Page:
Under an Exploding Sun
Mexican Art and the Borders of Identity
In a city where earthquakes crack open concrete streets to reveal cockroaches and Aztec secrets, where Modernist buildings stand beside temples with gold walls, and where dancers with feathered headdresses wear fluorescent sneakers, the contradictions in Mexico City are plentiful.
These paradoxical forces have fertilized the contemporary art scene here, which is brimming with biodiversity, violence and an evolving sense of identity.
I arrived at the Museo Universitario de Arte Contemporáneo after a long and strenuous voyage via the city’s expansive transit system—a sprawling, vibrant web of lines and symbols. The National Autonomous University of Mexico offers four separate bus lines to help students and visitors navigate through the campus that boasts 315,000 students and 30,000 faculty members. The largest university in the world, it is built on ancient, hardened volcanic rock overlooking the circular pyramids of Cuicuilco.
Nestled in the enormous green campus of UNAM, the MUAC opened its misted-glass doors to the public at the end of 2008. In true Mexico City spirit, the enormity of the gallery trumps the two disjointed galleries of Concordia University. In fact, MUAC contains nine separate galleries.
Much of the art in the first gallery dealt with themes of politics, identity, space and time. In a city of 21.2 million people and a country in the midst of a violent and bloody drug war, much of the art was full of anxiety and emitted a sense of unrest.
The exhibition, called Wandering Position, came about as a result of a donation of archived Mexican art works by inSite, an organization dedicated to the preservation of Mexican art. The result is something of an activated time capsule.
Dealing with “place based art practices,” the works open a dialogue on the “political-social context of the border phenomenon,” questioning ideals of space and identity.
Completely relevant to the present political climate, Wandering Position explores the border between Mexico and the United States, which is at the centre of a gruesome drug war. The art varied in medium and was connected by the works mocking sense towards Mexican power structures.
It was evident through the works that students are actively participating and questioning the failures of their government. Instead of offering solutions to these problems, they instead point them out.
One interesting piece was a balloon installation that would inflate and deflate to reveal political messages stitched onto the balloons. The sculpture seemed to play with ideas of political transparency and the idea of borders being something that both excludes and includes people.
The most impressive room contained the work of Cai Guo-Qiang’s Sunshine and Solitude. Guo-Qiang is considered one of the most important figures of the contemporary art scene to have emerged from post-revolutionary China. This exhibit, in particular, was Guo-Qiang’s interpretation of Mexico’s geographic identity.
Guo-Qiang’s work is characteristic in its chosen medium: gunpowder. The works that were featured in the gallery were created with the help of students and with the careful placement of gunpowder onto handmade paper. The fuses are lit to produce a series of controlled explosions on the surface of the paper that “fix” the image.The gallery floor was flooded with volcanic rocks and there were two small “lakes” filled with the Mexican alcohol mezcal. Fourteen gunpowder drawings sprawled enormously across the walls and up the 20-foot ceilings to reveal elements of the Mexican landscape: mountains, flora and fauna and an immense, exploding sun.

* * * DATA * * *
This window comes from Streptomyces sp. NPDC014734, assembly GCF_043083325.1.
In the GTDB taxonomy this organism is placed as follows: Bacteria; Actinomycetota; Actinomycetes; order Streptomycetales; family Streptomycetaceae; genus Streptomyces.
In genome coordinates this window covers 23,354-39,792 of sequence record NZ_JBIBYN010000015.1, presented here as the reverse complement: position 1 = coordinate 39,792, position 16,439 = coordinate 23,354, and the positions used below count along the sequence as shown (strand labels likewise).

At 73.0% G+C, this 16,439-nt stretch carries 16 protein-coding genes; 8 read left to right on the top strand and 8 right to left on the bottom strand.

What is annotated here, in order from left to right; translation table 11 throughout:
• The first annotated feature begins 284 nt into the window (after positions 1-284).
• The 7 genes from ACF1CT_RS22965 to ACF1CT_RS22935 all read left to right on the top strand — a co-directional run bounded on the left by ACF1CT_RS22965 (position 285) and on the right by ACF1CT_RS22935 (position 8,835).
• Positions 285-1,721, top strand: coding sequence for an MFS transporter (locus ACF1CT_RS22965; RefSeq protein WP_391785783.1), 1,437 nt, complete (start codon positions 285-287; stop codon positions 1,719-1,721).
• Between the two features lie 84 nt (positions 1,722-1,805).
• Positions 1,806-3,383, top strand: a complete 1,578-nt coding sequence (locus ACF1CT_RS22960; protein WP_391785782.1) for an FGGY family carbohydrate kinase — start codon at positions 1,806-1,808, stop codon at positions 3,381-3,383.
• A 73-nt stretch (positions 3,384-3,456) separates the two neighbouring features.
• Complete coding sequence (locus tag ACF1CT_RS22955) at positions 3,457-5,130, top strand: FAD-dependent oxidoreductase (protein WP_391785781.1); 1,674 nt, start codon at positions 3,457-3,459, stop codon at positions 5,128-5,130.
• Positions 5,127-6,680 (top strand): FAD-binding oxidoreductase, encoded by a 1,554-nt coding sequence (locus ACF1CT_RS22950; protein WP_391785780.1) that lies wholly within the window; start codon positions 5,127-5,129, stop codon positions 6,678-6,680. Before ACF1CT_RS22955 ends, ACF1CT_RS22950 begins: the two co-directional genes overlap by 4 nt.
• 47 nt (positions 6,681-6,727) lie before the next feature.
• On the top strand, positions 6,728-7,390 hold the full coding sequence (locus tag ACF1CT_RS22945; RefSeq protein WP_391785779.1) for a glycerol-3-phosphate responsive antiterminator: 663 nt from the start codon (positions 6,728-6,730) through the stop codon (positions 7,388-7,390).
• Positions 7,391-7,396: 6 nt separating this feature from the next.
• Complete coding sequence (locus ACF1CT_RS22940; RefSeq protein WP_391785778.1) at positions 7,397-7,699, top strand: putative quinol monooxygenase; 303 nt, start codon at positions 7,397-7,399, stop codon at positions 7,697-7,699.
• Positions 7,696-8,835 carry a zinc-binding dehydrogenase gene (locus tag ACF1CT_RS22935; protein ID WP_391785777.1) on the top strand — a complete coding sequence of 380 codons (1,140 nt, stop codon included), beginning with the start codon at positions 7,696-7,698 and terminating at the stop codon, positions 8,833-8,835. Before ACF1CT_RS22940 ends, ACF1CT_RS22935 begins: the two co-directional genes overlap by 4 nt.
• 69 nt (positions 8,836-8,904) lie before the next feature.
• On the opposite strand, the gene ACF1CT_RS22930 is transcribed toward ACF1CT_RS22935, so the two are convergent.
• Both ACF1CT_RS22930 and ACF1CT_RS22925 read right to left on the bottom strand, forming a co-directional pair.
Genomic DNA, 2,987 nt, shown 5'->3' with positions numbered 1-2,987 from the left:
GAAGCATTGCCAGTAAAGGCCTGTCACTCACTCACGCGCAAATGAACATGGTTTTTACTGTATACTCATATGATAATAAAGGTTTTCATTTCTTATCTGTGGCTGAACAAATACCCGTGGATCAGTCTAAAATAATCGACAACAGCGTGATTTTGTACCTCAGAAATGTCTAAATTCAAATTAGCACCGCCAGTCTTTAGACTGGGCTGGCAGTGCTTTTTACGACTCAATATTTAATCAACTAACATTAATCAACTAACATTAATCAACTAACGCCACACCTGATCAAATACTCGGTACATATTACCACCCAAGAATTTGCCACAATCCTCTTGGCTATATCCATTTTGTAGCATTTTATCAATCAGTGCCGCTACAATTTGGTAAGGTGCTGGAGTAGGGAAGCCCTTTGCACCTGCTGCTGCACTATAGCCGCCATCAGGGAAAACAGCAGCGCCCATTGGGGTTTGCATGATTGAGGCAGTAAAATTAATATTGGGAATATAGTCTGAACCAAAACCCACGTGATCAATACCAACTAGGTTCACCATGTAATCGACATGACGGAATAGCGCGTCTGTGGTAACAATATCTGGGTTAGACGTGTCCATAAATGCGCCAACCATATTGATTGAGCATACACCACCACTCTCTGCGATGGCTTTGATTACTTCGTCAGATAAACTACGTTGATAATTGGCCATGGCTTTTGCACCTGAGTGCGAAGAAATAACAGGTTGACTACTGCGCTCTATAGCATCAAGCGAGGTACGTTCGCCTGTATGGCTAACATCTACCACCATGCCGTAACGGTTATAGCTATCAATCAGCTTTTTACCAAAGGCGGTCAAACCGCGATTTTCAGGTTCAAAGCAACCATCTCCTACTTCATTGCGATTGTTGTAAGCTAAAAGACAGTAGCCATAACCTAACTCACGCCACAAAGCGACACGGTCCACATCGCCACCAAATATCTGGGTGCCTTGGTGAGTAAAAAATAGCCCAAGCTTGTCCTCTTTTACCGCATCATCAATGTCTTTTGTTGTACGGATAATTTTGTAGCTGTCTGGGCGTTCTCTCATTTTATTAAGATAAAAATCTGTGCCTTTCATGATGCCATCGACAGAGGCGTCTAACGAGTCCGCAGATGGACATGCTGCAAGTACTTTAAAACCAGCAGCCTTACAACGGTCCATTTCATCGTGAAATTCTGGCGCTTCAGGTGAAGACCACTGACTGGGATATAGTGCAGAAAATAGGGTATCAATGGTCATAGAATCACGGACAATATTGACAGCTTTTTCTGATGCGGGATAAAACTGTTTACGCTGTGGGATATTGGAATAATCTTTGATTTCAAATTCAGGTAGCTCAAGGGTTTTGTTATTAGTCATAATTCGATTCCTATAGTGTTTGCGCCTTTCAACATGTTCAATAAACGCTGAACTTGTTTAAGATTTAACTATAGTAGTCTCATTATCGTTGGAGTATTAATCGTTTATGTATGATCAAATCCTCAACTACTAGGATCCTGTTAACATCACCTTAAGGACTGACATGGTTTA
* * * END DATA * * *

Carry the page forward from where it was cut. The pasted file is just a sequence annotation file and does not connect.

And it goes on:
Another captivating room was that of Guatemalan artist Regina José Galindo, entitled Móvil. Much of her works dealt with themes of violence and femininity.
Violence is synonymous with the Guatemalan identity; however, Galindo’s works insist on an ethics of common memory.
Perhaps the most touching of works were her four framed locks of hair. The hair belonged to murdered women whose bodies had never been claimed. The works were created as an homage to these women.
Another stunning piece was a video of a woman having a plastic surgeon cover her body in blue felt marker to suggest where she would need work to obtain a “perfect body.” The lines drawn on her body was an act that was so bluntly obtrusive that the video was downright disturbing.
There was a real sense of community at the MUAC, one that extended beyond borders and one that attempted to make sense of identity within a climate of violence and fear. There were plenty of brochures, zines and postcards created by students that were offered free to visitors to take home with them.
I left the MUAC with a feeling that Mexican art is in the process of a revolution that involves an acute consciousness of technology, politics and how it transforms the self. All the art resonated with me in the sense that all the work seemed to deal with borders—geographic borders, the borders of politics, the borders of our bodies and, most importantly, the invisible borders that separate us from one another.
To see more photos from the MUAC, visit thelinknewspaper.ca
This article originally appeared in The Link Volume 31, Issue 17, published January 4, 2011.
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